A publication of the Archaeological Institute of America
Off the Grid
Lembah Bujang, Malaysia
Malaysia’s Lembah Bujang, or Bujang Valley, is one of the earliest archaeologically documented crossroads for trade goods and religious ideas in Southeast Asia. The valley, which is located south of Mount Jerai in Kedah State near the coast of the Strait of Malacca, has been the subject of scholarly interest since the early nineteenth century. At that time, colonial officials with the East India Company uncovered evidence of a civilization bearing the influence of the Indian subcontinent, including traces of religious buildings and objects with motifs associated with Hinduism and Buddhism. Multiple excavations have since unearthed dozens of archaeological sites that suggest the region was home to a port and trade center where merchants from around Southeast Asia and beyond, including what is now the Arabian Peninsula, India, the Malay Archipelago, and China engaged in commerce and cultural exchange. Archaeologist John Miksic of the National University of Singapore says that, beginning in the seventh century A.D., the region may have become part of Srivijaya, a powerful empire based on the island of Sumatra to the south that wielded extensive influence over thousands of miles of coastline straddling the Strait of Malacca. “Most people assume that Srivijaya became the Bujang Valley’s overlord,” says Miksic. “But some others think Bujang entered into a trading alliance with them, something akin to the Hanseatic League of ports in the medieval period.” The Bujang Valley, Miksic says, was probably a Buddhist kingdom until around 1025, when the Hindu Chola Empire of south India conquered the region, as well as other ports on the Strait of Malacca.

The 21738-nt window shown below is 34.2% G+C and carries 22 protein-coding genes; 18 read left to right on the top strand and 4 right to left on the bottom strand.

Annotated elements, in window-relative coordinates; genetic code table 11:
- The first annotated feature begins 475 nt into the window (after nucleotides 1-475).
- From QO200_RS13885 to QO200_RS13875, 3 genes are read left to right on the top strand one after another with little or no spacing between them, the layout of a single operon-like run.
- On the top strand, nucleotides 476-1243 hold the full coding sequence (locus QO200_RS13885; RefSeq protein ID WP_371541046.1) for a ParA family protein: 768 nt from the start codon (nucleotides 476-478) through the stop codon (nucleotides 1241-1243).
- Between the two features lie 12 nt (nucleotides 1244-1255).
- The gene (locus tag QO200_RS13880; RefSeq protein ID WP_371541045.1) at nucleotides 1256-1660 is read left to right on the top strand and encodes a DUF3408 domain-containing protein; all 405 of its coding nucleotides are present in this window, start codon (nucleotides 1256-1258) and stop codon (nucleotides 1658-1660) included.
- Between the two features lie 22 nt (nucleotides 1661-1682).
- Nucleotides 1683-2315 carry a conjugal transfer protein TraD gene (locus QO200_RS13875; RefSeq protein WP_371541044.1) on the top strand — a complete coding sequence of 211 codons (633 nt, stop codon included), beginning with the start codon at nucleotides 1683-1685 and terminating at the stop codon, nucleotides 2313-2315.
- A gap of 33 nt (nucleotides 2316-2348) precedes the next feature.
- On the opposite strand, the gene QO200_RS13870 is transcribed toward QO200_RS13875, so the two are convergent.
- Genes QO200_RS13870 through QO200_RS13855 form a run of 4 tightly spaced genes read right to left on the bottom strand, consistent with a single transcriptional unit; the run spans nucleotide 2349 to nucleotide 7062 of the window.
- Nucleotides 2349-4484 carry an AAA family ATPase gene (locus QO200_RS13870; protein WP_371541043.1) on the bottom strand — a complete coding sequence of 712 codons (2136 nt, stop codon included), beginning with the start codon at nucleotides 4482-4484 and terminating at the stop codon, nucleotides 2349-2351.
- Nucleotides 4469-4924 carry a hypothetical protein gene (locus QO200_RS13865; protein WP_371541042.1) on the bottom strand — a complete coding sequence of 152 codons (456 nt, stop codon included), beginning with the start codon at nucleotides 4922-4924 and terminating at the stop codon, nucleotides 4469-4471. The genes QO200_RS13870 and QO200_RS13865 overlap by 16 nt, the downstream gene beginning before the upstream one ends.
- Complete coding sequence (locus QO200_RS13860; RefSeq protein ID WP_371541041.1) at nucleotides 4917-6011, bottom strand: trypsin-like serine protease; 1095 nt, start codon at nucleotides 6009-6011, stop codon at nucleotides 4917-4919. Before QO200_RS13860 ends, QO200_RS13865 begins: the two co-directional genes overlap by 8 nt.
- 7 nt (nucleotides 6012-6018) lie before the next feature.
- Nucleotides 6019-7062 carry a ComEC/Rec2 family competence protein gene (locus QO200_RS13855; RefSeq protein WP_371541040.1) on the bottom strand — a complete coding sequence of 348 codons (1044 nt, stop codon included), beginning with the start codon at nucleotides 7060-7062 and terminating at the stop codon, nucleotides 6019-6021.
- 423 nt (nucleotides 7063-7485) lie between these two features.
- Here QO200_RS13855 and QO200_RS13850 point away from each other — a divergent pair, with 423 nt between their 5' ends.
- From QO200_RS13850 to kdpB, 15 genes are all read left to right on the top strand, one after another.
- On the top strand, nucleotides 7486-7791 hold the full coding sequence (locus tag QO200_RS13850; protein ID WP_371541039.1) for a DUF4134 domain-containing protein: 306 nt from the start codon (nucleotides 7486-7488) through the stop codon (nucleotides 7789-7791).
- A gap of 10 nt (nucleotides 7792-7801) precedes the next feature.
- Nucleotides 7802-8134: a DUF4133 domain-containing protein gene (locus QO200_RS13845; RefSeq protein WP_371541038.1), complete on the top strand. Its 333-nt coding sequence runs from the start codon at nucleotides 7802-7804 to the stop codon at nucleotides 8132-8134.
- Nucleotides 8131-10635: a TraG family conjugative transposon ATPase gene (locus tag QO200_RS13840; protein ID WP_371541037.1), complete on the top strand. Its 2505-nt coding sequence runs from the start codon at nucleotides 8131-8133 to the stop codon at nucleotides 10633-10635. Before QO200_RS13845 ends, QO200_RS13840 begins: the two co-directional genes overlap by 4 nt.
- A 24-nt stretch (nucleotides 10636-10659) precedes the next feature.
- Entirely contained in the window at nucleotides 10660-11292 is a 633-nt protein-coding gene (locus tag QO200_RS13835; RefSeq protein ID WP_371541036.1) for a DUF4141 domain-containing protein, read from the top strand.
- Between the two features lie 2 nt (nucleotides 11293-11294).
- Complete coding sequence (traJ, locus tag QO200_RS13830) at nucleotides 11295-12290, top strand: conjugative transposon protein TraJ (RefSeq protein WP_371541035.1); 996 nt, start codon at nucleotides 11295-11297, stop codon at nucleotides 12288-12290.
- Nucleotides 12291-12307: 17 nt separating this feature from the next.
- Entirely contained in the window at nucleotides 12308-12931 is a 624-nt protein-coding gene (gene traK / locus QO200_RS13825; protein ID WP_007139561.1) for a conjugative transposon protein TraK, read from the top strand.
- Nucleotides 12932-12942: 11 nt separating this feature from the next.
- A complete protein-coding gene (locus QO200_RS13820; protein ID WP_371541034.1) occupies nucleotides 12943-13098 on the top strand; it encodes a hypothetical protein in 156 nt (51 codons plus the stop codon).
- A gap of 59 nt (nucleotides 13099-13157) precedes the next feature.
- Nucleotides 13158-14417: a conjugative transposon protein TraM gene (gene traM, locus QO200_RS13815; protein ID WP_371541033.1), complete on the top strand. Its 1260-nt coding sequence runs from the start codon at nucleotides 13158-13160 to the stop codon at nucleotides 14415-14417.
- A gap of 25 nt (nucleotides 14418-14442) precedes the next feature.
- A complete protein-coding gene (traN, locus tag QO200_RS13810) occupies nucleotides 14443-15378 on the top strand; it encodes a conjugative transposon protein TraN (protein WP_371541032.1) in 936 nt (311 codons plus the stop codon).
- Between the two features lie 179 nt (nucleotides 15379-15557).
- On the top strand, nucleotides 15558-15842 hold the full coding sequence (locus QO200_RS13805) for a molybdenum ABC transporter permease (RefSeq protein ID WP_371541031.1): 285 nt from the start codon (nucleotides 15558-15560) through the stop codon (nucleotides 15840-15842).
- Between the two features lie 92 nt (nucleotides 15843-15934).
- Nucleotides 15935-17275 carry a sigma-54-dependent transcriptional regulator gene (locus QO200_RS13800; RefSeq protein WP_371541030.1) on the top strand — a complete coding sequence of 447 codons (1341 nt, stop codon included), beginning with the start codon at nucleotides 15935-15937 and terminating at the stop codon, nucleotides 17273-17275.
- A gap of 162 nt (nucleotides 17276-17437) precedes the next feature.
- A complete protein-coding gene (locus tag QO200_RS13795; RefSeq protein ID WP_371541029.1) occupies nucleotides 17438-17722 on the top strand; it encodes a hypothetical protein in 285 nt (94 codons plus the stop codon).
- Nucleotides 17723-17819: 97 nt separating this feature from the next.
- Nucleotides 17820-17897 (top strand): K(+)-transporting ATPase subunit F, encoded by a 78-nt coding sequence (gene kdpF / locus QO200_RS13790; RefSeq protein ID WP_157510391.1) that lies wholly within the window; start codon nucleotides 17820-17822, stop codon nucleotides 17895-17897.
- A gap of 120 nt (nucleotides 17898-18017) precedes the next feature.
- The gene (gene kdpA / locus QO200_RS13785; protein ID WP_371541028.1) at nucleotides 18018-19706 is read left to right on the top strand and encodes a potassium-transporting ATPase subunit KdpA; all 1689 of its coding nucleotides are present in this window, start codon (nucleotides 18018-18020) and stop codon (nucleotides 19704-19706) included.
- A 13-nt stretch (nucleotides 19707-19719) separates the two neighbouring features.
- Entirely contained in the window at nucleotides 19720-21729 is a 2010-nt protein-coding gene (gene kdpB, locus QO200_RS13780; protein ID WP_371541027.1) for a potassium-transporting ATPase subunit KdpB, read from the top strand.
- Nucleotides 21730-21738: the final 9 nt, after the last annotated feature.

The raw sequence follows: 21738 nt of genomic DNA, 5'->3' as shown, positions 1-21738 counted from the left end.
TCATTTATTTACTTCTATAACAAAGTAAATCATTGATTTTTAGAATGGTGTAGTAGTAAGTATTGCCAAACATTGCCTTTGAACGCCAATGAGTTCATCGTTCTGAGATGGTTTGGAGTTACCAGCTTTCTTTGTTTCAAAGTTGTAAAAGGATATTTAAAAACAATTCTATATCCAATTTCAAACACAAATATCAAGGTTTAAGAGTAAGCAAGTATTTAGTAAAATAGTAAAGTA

More than 30 temple ruin sites dot the roughly 90-square-mile Bujang Valley, clustered mainly along its waterways. Along the Batu River, archaeologists have discovered remnants of a possible jetty dating to as early as the second century A.D., as well as evidence of iron smelting operations. The Bujang Valley Archaeological Museum in the town of Merbok exhibits artifacts uncovered at sites around the Bujang Valley and offers guided tours of temples. The museum was constructed next to Site 8, also known as Candi Bukit Batu Pahat, a granite temple that was first excavated in the 1930s by English archaeologists H.G. and Dorothy Quaritch Wales. At the temple, which is believed to have been Hindu, the archaeologists discovered two nine-chambered stone reliquaries, as well as gold foil pressed with the image of Nandi, a bull figure associated with the god Shiva. Along the Bujang River, Dorothy Quaritch Wales excavated a Buddhist temple and a bronze Buddha statuette that likely date to the seventh century A.D.
WHILE YOU’RE THERE
The island of Penang, which lies off the west coast of the Malay Peninsula, and its capital city, George Town, continue the Bujang Valley’s tradition of multiculturalism. Take a tour of the center of George Town, which is filled with preserved colonial architecture, then hit the Chulia Street Night Market to sample cuisine from the city’s thriving Malay, Indian, Thai, and Chinese populations.
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